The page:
Monthly Archives: April 2014

Mad at God or Angry with God?

Why is it that when things go wrong in this life, it is so easy for us to blame God or get mad at God? Part and parcel of being a sinful human being is to question God or reject God when things don’t go the way we wish they would. Part of the curse of not being God-like since the fall into sin is an inherent distrust of God or even disgust with Him when we don’t get our way. What else should we expect from members of a human race which, from the very beginning, has rejected God and His way?
Job is the picture of “unjust” suffering in the Bible. In a matter of days he lost his herds, his home, his servants, his wealth and all of his children. If that wasn’t enough, he lost his health to a debilitating disease that caused painful festering sores to cover his body. To add insult to loss and injury, Job’s wife, the only remaining member of Job’s immediate family, turned against Job at his lowest point saying, ““Do you still hold fast your integrity? Curse God and die.” (Job 2:9 ESV.)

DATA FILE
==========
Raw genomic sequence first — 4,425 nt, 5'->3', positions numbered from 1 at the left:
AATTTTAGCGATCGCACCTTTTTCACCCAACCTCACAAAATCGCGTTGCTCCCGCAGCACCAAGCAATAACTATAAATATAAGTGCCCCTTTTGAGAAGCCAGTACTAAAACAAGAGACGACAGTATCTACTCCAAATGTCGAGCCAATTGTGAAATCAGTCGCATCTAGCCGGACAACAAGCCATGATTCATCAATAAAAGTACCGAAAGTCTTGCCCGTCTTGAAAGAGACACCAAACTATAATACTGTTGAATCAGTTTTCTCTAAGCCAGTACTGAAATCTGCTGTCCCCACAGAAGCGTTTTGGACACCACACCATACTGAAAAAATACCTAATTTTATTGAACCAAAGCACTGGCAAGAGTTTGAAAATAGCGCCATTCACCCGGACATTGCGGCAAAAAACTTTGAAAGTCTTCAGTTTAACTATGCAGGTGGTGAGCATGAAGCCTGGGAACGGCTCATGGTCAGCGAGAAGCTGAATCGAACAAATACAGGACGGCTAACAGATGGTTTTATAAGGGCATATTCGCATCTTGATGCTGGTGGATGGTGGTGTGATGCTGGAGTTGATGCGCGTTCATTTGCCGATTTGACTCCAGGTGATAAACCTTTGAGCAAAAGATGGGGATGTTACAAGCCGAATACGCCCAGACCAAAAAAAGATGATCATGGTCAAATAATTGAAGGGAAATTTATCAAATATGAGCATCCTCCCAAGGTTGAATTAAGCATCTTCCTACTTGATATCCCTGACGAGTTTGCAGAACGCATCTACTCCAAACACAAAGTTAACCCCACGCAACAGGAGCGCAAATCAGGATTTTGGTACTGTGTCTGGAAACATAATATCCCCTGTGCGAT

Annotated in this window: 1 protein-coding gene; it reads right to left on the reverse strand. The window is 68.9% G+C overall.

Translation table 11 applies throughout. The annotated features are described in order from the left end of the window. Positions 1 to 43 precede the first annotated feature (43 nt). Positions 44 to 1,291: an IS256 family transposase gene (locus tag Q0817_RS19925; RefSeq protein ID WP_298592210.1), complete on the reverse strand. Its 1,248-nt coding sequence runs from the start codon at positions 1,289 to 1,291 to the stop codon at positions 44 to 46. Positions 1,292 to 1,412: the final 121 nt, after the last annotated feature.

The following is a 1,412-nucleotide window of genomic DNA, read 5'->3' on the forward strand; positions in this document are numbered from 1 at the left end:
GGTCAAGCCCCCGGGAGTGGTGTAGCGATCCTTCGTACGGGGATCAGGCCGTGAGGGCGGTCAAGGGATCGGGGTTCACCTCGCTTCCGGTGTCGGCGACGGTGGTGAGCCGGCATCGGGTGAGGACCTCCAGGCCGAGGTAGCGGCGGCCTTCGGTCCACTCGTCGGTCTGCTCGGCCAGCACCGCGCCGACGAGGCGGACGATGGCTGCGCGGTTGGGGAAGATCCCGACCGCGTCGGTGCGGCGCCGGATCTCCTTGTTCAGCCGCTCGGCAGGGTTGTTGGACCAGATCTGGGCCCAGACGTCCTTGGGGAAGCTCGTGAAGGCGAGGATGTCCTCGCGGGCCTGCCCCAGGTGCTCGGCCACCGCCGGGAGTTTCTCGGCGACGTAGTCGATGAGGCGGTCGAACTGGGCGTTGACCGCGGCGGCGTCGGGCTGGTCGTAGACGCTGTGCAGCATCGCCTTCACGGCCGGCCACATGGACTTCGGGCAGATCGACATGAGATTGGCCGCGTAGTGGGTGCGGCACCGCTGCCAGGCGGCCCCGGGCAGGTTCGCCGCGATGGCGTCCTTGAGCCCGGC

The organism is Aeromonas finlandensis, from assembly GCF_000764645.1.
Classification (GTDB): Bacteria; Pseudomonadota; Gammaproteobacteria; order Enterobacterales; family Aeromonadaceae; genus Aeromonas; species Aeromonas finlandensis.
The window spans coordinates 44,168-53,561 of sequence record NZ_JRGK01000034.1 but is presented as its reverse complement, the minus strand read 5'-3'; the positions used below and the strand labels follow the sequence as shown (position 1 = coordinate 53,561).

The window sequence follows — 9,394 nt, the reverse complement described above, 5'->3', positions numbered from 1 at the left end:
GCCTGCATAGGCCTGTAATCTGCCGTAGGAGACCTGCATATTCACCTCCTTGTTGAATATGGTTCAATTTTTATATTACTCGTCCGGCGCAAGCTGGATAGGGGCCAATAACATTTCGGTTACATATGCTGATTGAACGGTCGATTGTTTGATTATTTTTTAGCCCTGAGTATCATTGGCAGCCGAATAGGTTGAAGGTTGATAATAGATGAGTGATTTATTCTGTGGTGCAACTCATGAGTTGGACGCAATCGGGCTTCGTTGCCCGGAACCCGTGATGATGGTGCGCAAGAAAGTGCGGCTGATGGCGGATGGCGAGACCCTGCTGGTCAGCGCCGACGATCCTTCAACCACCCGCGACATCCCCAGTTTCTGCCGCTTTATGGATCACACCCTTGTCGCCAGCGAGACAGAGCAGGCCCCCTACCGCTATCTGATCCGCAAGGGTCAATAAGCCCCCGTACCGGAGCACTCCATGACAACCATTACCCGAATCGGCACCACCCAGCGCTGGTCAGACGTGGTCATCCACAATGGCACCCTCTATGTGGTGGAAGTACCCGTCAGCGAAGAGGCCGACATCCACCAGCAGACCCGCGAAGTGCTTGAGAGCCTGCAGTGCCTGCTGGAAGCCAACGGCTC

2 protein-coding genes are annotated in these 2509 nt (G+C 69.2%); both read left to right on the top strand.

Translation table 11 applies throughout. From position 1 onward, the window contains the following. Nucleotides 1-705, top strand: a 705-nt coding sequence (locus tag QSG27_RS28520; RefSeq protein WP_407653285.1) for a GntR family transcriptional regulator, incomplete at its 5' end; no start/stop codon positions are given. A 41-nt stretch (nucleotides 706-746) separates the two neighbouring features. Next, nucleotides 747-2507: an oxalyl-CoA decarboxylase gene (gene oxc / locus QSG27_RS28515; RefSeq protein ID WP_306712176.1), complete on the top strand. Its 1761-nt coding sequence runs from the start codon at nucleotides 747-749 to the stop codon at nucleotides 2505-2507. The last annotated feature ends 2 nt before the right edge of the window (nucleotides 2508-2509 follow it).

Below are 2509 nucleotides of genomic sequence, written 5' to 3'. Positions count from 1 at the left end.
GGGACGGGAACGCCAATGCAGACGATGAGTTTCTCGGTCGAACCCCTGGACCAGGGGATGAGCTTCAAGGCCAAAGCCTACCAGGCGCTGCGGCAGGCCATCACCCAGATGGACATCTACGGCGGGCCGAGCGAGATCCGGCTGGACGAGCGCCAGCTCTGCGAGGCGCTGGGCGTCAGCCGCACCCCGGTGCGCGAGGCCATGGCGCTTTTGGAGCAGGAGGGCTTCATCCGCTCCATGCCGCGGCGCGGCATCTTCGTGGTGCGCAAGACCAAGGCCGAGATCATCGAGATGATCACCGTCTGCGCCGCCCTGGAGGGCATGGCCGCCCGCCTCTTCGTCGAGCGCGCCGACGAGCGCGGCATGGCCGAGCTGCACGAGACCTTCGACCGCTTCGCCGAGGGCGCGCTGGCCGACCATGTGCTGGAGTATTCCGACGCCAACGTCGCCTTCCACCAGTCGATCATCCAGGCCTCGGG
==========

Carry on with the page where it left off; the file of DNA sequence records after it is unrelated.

Job’s wife epitomizes a natural reaction to suffering. She was undoubtedly suffering right along with Job. She also lost her home, wealth, servants and children. Her suffering led her to turn away from her husband and God. Her reaction was typical. And as much as we may want to believe we have the patience of Job, most of us, most of the time, react to hardships like her instead of Job.

Purple is the color of passion/suffering and the color of a beautiful sunrise.

Purple is the color of passion/suffering and the color of a beautiful sunrise.